Blogs

The endless love affair between dance and fashion will never get old. Especially when photographic geniuses like Annie Leibovitz compose moments like this one:

Leibovitz's photographs for Vogue are usually whimsical, romantic and downright inspired. In these, she's succeeded again, capturing the magic of the Palais Garnier—home of the Paris Opera Ballet.

Wendy WHelan and Tyler Angle

Wendy Whelan and Tyler Angle in For 2 With & From. Photo: Paul Kolnik, Courtesy NYCB

 

Imagine what it would be like to be Princess Aurora on her 16th birthday. Never mind the pressure to choose a suitor—think of how difficult it must be to keep composed as the center of attention. To us, Aurora has an inherently beautiful, ethereal presence. But perhaps she’s like any 16-year-old girl—anxious to maintain the beauty that accompanies her every move. Ballet dancers face this challenge all the time—our minds race to maintain control so that the audience can enjoy a seemingly effortless performance.

Ballet documentaries, why are you so few and far between? We have to wait until next summer for the documentary Black Ballerina, which promises a candid discussion of racial disparities in the ballet world. And the latest buzz— Another Adventure, featuring Joy Womack—is still making the indie festival rounds, without a release date in sight.

When you're dreading an especially rough day at the studio or a challenging performance, improving your mood could be as simple as changing the way you walk. A recent study published in the Journal of Behavior Therapy and Experimental Psychiatry found that subjects who walked in a more depressed style (with shoulders rolled forward and less arm movement) experienced worse moods than those who walked in a "happier," more upbeat style.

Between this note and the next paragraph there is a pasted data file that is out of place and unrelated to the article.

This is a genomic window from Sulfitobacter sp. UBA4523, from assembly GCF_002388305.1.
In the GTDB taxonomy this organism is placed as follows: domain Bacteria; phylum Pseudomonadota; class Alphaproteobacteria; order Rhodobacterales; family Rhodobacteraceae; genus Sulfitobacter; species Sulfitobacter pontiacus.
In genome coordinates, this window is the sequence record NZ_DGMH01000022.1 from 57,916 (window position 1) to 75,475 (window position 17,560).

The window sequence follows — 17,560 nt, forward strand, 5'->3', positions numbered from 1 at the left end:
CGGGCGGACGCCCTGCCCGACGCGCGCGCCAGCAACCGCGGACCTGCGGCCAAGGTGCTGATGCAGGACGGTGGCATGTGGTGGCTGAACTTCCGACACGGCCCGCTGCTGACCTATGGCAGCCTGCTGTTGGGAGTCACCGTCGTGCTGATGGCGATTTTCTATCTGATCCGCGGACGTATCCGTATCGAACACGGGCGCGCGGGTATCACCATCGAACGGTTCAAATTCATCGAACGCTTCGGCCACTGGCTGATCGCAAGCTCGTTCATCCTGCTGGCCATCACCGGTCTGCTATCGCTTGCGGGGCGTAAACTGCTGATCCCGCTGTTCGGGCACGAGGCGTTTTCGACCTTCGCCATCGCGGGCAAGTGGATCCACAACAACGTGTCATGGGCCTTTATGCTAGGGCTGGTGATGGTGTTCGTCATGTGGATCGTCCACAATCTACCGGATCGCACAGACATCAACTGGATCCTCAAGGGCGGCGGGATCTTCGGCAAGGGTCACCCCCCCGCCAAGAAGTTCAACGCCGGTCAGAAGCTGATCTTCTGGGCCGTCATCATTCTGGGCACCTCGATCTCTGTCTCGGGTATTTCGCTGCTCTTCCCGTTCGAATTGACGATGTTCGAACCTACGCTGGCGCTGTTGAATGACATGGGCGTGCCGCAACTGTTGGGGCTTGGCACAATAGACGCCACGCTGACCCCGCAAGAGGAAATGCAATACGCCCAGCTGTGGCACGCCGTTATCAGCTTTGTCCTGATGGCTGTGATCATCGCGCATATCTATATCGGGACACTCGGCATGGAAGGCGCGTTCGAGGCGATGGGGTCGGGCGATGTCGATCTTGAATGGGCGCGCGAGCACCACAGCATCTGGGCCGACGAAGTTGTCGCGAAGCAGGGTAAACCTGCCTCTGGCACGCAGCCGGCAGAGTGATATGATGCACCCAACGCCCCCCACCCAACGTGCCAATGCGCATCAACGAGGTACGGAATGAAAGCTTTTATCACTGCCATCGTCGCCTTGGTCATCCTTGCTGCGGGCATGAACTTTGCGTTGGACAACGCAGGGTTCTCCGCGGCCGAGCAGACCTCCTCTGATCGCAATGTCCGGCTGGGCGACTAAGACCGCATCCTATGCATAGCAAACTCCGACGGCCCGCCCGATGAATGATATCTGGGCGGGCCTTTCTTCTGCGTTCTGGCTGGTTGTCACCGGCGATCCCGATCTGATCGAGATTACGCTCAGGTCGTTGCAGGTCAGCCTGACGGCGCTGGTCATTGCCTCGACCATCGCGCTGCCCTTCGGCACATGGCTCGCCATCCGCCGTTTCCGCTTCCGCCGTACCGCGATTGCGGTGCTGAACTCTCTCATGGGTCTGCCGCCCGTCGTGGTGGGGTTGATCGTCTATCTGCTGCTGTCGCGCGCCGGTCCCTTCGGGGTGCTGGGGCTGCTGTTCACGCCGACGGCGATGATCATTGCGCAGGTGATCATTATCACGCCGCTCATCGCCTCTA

Dance lovers around the country are bracing themselves for Wendy Whelan's farewell performance with New York City Ballet on Saturday, October 18. Today, NPR's Morning Edition featured an interview with the iconic ballerina, including comments from choreographer Christopher Wheeldon.

What better way to open the season than with a trailer? The Washington Ballet has done just that, releasing this video of the company preparing for its season opener next week (October 22–26). The program, entitled Taking Flight, has a distinctly European flavor, and includes Jirí Kylián’s Petite Mort, Hans Van Manen’s 5 Tangos and Christopher Wheeldon’s Polyphonia. The behind-the-scenes video shows the dancers rehearsing with Kylián répétiteur Urtzi Aranburu, highlighting the sweat and hard work that goes behind every finished performance. Enjoy!

 

(Vaganova Academy graduate Olga Smirnova and Karim Abdullin, photo by Damir Yusupov)

 

Struggling to hone your interpretation of a new role? You may want to reach for some fruit. Many fruits, like bananas and peaches, are high in the amino acid tyrosine, and according to a recent study published in Psychological Research, foods with high tyrosine levels may help us to think harder and more creatively.